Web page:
Philip Ball

How did you become a writer?

The only real answer is that I wrote. Ever since I can remember (in fact, I recently unearthed my first "book" in my cellar, written at the age of 10). Yet it never crossed my mind until I was in my mid-20s that a career in writing was an option. I was always supposed to be a scientist, which is what happens if you seem to have an aptitude for science. Only in retrospect is it clear to me that writing is what I always really wanted to do. But in practical terms, I got there by getting a job as an editor at a top journal (Nature), through pure good furtune, and then using that as a launching base for learning about how to write "properly".

Name your writing influences (writers, books, teachers, etc.).

There are stacks of good science writers, and while I never had a key influence among them, I learn little bits from anyone who writes well. For example, I noticed my style changing in tiny ways (fewer subjectives at the start of sentences) after reviewing James Gleick's The Information. I felt vindicated in my wish to write beyond the bounds of traditional science writing by the final pages of Richard Holmes' The Age of Wonder. My one published novel was hugely indebted to James Meek's The People's Act of Love for showing that it was OK to write in a thoughtful, intelligent way while telling a fantastic yarn. I get influenced by people not because they are doing things similar to me, but because they are inspiring writers: Sebald, Ishiguro, Angela Carter…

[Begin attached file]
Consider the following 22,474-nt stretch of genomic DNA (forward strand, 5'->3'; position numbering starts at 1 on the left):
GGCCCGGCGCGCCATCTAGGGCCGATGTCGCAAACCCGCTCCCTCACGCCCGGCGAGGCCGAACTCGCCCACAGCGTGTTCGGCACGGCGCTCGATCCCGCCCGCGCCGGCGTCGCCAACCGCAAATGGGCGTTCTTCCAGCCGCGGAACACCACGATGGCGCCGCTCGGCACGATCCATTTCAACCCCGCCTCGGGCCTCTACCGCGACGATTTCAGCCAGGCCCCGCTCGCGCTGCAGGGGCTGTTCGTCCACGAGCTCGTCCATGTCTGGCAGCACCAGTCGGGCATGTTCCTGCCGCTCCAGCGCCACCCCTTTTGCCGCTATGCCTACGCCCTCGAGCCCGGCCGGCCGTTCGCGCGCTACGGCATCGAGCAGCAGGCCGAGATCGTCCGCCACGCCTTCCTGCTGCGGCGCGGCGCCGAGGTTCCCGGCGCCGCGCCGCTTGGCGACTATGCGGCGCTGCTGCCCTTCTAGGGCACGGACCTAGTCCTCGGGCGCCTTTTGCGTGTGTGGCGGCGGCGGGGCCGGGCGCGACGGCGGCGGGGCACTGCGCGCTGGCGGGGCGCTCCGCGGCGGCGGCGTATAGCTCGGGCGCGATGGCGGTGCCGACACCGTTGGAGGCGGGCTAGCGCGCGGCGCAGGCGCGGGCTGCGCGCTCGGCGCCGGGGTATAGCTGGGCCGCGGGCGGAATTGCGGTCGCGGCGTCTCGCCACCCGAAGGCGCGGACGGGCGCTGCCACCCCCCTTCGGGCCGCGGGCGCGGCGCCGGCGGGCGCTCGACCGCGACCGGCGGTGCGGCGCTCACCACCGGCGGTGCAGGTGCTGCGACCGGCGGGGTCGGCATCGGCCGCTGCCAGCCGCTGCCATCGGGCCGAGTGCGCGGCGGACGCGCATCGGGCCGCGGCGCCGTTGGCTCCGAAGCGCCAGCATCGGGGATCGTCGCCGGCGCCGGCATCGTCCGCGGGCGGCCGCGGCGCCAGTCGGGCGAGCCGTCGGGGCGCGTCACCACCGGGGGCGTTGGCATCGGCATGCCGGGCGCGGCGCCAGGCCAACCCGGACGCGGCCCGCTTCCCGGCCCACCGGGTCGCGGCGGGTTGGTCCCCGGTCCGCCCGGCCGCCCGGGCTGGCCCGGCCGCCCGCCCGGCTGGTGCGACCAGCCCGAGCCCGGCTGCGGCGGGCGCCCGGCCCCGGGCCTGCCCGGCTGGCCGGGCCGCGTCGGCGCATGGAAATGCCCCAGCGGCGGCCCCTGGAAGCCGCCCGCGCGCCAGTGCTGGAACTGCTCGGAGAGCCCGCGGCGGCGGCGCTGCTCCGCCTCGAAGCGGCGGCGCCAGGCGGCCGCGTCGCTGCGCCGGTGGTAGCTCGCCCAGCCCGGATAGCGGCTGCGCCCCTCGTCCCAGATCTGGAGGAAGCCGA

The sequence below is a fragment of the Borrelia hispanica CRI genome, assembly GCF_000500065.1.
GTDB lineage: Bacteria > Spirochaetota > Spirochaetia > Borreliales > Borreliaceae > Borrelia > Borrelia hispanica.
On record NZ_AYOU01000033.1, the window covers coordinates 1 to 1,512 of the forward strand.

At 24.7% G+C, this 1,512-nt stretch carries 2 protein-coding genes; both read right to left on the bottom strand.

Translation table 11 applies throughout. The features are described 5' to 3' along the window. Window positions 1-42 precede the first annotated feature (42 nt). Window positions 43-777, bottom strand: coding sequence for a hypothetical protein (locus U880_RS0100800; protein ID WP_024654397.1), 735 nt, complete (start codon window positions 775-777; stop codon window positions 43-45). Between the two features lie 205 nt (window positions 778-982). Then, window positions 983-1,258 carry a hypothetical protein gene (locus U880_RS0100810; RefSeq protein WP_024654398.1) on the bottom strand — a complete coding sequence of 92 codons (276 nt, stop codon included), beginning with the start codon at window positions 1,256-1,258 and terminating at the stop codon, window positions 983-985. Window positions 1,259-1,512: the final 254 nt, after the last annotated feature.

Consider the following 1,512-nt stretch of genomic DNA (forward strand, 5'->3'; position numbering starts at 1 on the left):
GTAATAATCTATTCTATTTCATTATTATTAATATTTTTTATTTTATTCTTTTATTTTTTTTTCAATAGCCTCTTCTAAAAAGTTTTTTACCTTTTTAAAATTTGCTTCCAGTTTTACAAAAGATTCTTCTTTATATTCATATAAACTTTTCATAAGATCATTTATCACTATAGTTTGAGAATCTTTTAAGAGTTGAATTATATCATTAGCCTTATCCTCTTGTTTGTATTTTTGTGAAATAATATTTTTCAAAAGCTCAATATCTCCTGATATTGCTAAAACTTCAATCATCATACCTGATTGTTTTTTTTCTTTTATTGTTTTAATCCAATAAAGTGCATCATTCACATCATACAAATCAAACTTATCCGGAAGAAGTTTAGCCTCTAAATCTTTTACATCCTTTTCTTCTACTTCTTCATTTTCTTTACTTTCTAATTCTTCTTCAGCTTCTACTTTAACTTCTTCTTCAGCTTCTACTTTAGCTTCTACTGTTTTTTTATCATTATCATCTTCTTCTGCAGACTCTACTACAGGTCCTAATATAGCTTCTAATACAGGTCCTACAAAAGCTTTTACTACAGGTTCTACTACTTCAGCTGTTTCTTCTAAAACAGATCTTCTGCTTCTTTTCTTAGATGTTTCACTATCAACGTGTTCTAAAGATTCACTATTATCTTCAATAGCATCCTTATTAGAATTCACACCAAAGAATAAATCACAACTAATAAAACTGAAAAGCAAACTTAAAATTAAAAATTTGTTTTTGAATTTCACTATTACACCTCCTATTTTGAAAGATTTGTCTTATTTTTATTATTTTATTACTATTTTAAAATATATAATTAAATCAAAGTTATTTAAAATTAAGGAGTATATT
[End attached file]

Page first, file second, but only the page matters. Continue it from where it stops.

When and where do you write?

I write almost entirely in my study in my converted attic, looking out over all of London - which sounds grand, but it's an absolute tip, crammed with books, obsolete children's toys, a spare bed etc. I regard it as a job, and do it from 9.30 until 6.00 each day. A job but not a chore - it's a privilege that I hope I never take for granted.

What are you working on now?

A book on the role of water in Chinese culture and history. It is an absurdly immense subject, but I'm learning a lot - which is one of my key criteria for choosing a new subject for a book. I think I know what my next three books will be after this one, but I'm not saying yet...

Have you ever suffered from writer’s block?

No, I just write really badly when uninspired, and hope that I'll find a way to fix it later. But I suspect it is easier for non-fiction writers, who can fill in the "blocked" days with research. Doing journalism as well as books is great for combatting writer's block too: when the deadline is tomorrow, you have no choice.

What’s your advice to new writers?

Never try to tailor your writing to what you think will sell. But that's not the same as trying to make it engaging, accessible, topical etc. - those are fine. But the subject has to be one you really care about and have something to say about. In the final days of writing the book that won me my biggest award, I was convinced that it was a waste of time and that no one would want to read the book except me. Fortunately I didn't listen to that voice, but it taught me a lesson.

Bio: I am a freelance writer, and previously for many years an editor at the science journal Nature. I studied chemistry at Oxford and physics at Bristol. I have written something like 20 books, depending on how you count them, generally on science and its intersections with culture, art, history and society. I also write regular columns for various science and other magazines, and contribute to newspapers and magazines of whatever kind will have me.